* Buy a camera better suited for existing light photography. I'd suggest looking at something like the Canon Digital Rebel (EOS-300D), or Nikon D70. These cameras have DRAMATICALLY larger sensors, compared to the tiny 1/1.8" CCD in your existing camera. As a result, the photosites for each pixel are MUCH larger. This allows for shooting at much higher ISO speeds with lower noise. Keep in mind, that you'll still want a "fast" (brighter) lens to go with the camera you choose (the "kit lenses" are not bright enough for this purpose).
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Old Jun 1, 2004, 9:09 PM   #3
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Thanks very much for the reply, JimC. A few questions:

1) When I don't use flash, is the blurring I get due to smy hand shaking (low shutter speed), or simply not enough light to focus perfectly?

2) Shooting at full wide angle... so at a 2.8 aperture, will this negatively affect any other aspects of the picture?

3) So, as MP increases, noise increases as well? I've shot at ISO200, and the noise seems bad although the specks are small and all over the picture.

4) And finally, I guess all cameras have this kind of trouble? Seems like people with cheaper cams that simply point-and-shoot and get better indoor shots so I was frustrated at first... but if not, then, well :?

5) edit, noticed one thing when I was shooting at 1/8 shutter speed, 2.8 aperture, and ISO 100. Pictures came out a bit grainy (on the LCD, that is, but I can't confirm it)- why would that be, considering I shot at ISO100?

Thanks again, appreciate it.
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Old Jun 1, 2004, 10:02 PM   #4
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nbie wrote:
Quote:
1) When I don't use flash, is the blurring I get due to smy hand shaking (low shutter speed), or simply not enough light to focus perfectly?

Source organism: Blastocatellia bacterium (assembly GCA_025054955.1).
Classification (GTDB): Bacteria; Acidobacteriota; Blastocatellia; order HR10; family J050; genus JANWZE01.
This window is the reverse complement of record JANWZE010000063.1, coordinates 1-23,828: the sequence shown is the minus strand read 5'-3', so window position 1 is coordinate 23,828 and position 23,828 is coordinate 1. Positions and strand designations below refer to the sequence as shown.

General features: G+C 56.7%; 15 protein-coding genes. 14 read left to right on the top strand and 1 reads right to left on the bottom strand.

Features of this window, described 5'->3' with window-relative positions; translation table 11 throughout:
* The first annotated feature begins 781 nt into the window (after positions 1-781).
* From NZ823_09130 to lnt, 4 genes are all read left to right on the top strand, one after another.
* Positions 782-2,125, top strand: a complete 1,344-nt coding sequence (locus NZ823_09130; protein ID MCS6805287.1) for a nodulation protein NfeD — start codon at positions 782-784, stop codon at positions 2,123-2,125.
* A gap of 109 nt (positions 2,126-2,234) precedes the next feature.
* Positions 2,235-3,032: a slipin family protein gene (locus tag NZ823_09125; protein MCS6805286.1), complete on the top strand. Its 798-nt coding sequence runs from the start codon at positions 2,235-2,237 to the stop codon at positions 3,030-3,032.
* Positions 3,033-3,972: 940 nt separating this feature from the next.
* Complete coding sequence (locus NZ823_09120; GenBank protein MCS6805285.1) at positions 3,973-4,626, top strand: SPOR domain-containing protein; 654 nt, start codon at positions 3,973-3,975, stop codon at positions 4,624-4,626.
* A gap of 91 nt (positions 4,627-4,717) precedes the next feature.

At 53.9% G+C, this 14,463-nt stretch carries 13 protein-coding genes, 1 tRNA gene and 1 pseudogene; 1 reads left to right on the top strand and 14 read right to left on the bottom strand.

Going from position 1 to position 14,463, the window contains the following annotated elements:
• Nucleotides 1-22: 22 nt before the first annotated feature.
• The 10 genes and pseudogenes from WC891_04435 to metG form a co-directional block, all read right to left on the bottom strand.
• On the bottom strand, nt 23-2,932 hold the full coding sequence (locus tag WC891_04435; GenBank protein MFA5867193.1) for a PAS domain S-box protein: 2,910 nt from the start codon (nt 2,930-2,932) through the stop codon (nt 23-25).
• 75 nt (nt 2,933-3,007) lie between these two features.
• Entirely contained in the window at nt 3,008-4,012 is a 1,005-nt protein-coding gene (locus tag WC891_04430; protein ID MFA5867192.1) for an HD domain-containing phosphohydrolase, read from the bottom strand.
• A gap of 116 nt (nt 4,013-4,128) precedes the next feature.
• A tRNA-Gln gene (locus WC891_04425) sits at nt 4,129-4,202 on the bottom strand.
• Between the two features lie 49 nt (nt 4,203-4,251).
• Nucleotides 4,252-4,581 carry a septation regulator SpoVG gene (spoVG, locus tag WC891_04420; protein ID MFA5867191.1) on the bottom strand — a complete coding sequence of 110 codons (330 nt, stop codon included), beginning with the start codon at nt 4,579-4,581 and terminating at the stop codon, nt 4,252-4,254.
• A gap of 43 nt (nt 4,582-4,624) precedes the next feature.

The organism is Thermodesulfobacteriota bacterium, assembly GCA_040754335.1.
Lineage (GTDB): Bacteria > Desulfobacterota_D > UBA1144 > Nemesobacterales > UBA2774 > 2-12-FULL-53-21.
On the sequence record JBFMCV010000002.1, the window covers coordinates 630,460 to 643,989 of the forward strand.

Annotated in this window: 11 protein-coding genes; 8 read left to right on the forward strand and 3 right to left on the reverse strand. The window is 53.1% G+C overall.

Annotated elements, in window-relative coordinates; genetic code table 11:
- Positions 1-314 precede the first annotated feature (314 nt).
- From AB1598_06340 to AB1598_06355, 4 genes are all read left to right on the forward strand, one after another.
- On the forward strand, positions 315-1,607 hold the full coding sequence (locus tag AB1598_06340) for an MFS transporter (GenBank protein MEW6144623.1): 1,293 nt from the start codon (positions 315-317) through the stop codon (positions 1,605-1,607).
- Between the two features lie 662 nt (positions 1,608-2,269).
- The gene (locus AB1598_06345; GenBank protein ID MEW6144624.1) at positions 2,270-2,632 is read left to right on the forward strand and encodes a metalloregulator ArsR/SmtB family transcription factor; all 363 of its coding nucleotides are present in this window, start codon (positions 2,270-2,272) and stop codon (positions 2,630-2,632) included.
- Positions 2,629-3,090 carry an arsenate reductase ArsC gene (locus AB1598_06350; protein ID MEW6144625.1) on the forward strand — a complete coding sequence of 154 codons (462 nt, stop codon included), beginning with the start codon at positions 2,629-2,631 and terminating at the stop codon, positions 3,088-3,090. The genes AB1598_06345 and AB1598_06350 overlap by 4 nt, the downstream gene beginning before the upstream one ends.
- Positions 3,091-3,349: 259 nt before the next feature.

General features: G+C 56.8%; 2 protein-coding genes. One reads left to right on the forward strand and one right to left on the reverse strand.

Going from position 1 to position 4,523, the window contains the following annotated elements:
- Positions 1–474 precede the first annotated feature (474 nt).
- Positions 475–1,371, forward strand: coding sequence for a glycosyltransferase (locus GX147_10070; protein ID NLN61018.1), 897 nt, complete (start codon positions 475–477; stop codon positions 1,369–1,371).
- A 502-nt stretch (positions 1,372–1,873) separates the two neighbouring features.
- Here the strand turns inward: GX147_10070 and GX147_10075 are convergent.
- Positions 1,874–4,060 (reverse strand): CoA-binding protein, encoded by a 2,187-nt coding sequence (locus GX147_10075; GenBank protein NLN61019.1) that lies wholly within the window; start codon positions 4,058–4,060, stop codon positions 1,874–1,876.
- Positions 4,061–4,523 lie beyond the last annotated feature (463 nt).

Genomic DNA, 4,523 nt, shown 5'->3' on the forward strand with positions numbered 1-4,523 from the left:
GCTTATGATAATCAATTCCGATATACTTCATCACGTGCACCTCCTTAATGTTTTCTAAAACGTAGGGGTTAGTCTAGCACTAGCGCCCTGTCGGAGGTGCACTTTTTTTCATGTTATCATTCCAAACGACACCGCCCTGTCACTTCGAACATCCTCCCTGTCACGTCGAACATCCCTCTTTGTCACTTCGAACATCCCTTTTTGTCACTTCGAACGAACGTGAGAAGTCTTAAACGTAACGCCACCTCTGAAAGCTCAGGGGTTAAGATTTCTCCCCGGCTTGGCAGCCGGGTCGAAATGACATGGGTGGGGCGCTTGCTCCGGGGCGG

It's probably camera shake if you're using anything under ISO 400 indoors without flash. As a general rule, you'll need a shutter speed of 1/focal length or faster to prevent blur from camera shake.

In other words, at 33mm equivalent focal length (full wide angle on your camera), you'll want to use a shutter speed of 1/33 seconds or faster. At 132mm equivalent (full zoom on your camera), you'll need a shutter speed of 1/132 second or faster to prevent blur from camera shake.

About theonly way you're going to get fast enough shutter speeds indoors (in most lighting conditions), without flash, is to use full wide angle and ISO 400. This will most likely result in very unacceptable noise levels.

nbie wrote:
Quote:
2) Shooting at full wide angle... so at a 2.8 aperture, will this negatively affect any other aspects of the picture?
You will have less depth of field at your camera's widest aperture (but it will select this aperture anyway in low light -- you don't need to do it). As far as shooting at full wide angle, you will probably have a little bit of barrel distortion, and may have more of the photo in focus than desired (greater depth of field at wide angle). However, in low light, you don't really have much of a choice with this model, unless you want to invest in auxillary lighting/slave flashesfor indoor shots.